Send to

Choose Destination
Infect Genet Evol. 2010 Jan;10(1):36-49. doi: 10.1016/j.meegid.2009.10.007. Epub 2009 Oct 30.

Bordetella pertussis and vaccination: the persistence of a genetically monomorphic pathogen.

Author information

Lab for Infectious Diseases and Screening, Netherlands Centre for Infectious Diseases Control, Natl Institute for Public Health and the Environment, RIVM, PO Box 1, 3720 BA Bilthoven, Netherlands.


Before childhood vaccination was introduced in the 1950s, pertussis or whooping cough was a major cause of infant death worldwide. Widespread vaccination of children was successful in significantly reducing morbidity and mortality. However, despite vaccination, pertussis has persisted and, in the 1990s, resurged in a number of countries with highly vaccinated populations. Indeed, pertussis has become the most prevalent vaccine-preventable disease in developed countries with estimated infection frequencies of 1-6%. Recently vaccinated children are well protected against pertussis disease and its increase is mainly seen in adolescents and adults in which disease symptoms are often mild. The etiologic agent of pertussis, Bordetella pertussis, is extremely monomorphic and its ability to persist in the face of intensive vaccination is intriguing. Numerous studies have shown that B. pertussis populations changed after the introduction of vaccination suggesting adaptation. These adaptations did not involve the acquisition of novel genes but small genetic changes, mainly SNPs, and occurred in successive steps in a period of 40 years. The earliest adaptations resulted in antigenic divergence with vaccine strains. More recently, strains emerged with increased pertussis toxin (Ptx) production. Here I argue that the resurgence of pertussis is the compound effect of pathogen adaptation and waning immunity. I propose that the removal by vaccination of naïve infants as the major source for transmission was the crucial event which has driven the changes in B. pertussis populations. This has selected for strains which are more efficiently transmitted by primed hosts in which immunity has waned. The adaptation of B. pertussis to primed hosts involved delaying an effective immune response by antigenic divergence with vaccine strains and by increasing immune suppression through higher levels of Ptx production. Higher levels of Ptx may also benefit transmission by enhancing clinical symptoms. The study of B. pertussis populations has not only increased our understanding of pathogen evolution, but also suggests way to improve pertussis vaccines, underlining the public health significance of population-based studies of pathogens.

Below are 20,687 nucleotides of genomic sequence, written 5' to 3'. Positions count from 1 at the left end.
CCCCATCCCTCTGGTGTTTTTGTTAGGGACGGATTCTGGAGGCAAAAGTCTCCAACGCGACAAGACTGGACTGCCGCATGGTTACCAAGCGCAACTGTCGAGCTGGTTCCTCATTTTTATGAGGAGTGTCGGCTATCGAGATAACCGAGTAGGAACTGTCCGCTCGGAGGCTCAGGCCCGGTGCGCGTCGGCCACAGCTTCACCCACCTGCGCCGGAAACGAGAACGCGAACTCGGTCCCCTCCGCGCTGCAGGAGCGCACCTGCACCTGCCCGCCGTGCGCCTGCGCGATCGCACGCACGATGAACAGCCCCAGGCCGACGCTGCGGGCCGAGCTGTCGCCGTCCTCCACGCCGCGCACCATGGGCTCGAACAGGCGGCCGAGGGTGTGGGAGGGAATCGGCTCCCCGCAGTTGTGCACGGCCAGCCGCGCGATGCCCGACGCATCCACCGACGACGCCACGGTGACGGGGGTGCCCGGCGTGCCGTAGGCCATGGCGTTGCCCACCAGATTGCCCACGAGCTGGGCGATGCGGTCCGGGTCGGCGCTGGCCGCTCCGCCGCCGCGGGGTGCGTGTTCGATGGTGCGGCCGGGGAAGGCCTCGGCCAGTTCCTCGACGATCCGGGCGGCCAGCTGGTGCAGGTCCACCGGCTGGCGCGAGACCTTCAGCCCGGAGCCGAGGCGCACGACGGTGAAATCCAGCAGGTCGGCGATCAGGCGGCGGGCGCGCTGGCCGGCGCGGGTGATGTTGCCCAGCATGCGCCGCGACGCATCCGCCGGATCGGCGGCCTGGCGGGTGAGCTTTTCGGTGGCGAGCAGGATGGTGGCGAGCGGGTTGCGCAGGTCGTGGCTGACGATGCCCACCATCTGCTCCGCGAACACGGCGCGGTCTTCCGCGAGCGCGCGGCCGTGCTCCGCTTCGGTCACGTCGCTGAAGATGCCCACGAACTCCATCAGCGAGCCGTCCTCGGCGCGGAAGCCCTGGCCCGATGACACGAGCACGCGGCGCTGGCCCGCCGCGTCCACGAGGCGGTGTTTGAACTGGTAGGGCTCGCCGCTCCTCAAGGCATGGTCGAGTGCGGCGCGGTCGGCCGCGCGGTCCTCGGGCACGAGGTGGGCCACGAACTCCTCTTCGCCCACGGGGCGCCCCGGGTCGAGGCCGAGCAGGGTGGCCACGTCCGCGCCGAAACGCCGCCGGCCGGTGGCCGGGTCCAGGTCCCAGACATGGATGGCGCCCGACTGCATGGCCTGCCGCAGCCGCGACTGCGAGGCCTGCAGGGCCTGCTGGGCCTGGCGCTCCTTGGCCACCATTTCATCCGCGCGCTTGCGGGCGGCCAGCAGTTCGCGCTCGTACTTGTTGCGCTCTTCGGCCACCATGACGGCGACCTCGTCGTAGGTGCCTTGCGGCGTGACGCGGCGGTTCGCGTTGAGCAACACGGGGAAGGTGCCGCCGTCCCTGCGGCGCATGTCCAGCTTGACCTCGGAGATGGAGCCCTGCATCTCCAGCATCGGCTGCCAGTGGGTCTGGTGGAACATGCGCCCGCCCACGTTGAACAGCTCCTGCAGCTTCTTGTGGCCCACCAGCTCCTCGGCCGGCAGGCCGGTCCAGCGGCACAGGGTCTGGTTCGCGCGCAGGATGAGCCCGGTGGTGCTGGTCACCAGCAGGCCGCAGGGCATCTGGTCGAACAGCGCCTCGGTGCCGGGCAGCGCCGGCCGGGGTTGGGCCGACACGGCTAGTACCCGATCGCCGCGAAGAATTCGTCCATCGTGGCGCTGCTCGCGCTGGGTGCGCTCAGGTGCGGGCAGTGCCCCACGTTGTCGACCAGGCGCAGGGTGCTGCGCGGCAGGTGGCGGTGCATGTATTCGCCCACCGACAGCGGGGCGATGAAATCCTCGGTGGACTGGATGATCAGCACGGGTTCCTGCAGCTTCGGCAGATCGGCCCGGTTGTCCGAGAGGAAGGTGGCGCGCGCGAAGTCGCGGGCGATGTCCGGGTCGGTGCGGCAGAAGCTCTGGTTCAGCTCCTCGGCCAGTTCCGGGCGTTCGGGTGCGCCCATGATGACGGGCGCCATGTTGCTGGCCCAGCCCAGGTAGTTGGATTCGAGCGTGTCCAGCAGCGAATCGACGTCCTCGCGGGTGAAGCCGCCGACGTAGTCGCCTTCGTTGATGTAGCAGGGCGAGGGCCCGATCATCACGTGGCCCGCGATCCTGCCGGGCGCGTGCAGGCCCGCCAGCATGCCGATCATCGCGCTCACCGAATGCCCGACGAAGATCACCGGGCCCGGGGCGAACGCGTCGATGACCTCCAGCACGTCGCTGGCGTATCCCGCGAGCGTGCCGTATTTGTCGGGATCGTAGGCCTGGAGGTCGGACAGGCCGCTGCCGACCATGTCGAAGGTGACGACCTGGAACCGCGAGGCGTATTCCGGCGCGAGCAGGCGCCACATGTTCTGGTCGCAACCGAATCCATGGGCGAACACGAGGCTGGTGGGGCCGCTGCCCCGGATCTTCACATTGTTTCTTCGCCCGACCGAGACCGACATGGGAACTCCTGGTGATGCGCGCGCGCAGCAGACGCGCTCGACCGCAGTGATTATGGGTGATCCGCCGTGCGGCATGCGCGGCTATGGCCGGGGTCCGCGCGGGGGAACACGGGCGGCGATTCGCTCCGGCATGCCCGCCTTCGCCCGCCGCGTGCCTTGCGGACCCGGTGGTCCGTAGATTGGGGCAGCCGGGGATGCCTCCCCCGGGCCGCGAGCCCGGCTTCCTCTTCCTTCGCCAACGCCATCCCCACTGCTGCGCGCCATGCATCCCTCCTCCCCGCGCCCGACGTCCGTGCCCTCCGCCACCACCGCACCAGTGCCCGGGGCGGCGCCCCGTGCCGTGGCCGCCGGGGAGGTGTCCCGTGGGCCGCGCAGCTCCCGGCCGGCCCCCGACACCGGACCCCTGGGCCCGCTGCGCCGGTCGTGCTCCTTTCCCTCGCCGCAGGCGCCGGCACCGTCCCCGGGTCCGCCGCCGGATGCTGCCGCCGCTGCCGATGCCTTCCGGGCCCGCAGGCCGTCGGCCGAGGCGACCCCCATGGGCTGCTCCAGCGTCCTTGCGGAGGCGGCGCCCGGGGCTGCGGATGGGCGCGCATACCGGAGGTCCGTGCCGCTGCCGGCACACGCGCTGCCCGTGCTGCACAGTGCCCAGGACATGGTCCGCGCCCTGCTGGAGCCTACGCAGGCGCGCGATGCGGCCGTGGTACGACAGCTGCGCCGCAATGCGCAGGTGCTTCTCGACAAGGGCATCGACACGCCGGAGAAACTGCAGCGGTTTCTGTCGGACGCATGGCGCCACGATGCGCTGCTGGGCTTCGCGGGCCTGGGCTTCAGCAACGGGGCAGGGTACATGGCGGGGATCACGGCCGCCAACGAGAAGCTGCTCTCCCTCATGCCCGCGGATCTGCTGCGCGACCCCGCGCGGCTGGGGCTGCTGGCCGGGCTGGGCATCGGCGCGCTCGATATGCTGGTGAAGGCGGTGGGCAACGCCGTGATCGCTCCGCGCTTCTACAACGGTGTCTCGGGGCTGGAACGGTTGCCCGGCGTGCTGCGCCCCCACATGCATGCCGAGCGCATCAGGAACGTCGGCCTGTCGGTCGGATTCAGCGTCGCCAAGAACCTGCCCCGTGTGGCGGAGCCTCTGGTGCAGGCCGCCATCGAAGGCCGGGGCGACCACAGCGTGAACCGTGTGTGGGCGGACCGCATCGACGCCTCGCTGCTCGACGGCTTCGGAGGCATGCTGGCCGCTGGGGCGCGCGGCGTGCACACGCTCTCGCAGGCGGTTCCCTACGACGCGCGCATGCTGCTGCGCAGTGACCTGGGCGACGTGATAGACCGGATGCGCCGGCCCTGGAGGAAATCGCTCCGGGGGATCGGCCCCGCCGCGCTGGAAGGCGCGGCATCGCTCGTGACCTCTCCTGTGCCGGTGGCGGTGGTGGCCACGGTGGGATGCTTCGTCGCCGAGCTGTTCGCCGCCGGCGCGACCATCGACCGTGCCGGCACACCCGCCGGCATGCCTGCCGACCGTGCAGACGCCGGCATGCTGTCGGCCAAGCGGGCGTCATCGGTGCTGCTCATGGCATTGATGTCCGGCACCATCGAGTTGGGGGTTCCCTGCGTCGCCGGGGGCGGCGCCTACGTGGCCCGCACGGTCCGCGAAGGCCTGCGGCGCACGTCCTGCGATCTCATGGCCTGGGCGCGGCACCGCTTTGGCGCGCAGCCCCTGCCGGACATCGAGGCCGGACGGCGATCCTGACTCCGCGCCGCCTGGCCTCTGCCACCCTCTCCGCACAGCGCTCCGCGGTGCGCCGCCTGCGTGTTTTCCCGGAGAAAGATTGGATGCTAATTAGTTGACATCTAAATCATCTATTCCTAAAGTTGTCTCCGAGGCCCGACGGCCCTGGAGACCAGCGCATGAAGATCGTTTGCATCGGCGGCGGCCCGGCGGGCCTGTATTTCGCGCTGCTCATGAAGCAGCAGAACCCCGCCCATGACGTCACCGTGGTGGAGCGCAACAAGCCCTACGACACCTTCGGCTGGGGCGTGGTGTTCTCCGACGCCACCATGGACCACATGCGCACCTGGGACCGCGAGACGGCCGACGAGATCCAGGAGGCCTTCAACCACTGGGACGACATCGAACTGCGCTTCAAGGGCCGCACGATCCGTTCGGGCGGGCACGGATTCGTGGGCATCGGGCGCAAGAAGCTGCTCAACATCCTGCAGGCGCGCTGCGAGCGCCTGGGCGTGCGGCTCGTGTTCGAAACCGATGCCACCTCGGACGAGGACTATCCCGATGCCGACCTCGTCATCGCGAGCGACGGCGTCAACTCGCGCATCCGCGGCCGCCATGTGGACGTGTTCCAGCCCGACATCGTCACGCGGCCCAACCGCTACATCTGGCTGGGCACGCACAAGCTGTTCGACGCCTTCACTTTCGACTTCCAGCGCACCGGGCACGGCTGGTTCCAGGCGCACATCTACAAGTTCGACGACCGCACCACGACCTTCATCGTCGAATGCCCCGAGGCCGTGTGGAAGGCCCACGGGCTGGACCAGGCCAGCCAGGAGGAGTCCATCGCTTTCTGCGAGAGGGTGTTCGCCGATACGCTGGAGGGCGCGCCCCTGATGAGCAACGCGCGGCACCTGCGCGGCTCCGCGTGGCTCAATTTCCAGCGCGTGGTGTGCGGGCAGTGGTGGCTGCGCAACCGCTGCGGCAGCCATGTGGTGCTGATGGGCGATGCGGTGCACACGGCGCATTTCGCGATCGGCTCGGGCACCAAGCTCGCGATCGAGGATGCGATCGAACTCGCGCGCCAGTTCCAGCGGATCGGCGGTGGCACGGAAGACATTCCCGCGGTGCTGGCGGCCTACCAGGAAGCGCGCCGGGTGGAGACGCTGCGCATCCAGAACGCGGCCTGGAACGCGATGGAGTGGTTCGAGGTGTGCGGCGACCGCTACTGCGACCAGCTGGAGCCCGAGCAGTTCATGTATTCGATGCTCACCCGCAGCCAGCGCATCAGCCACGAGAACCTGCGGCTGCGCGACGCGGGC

[Indexed for MEDLINE]

Supplemental Content

Full text links

Icon for Elsevier Science
Loading ...
Support Center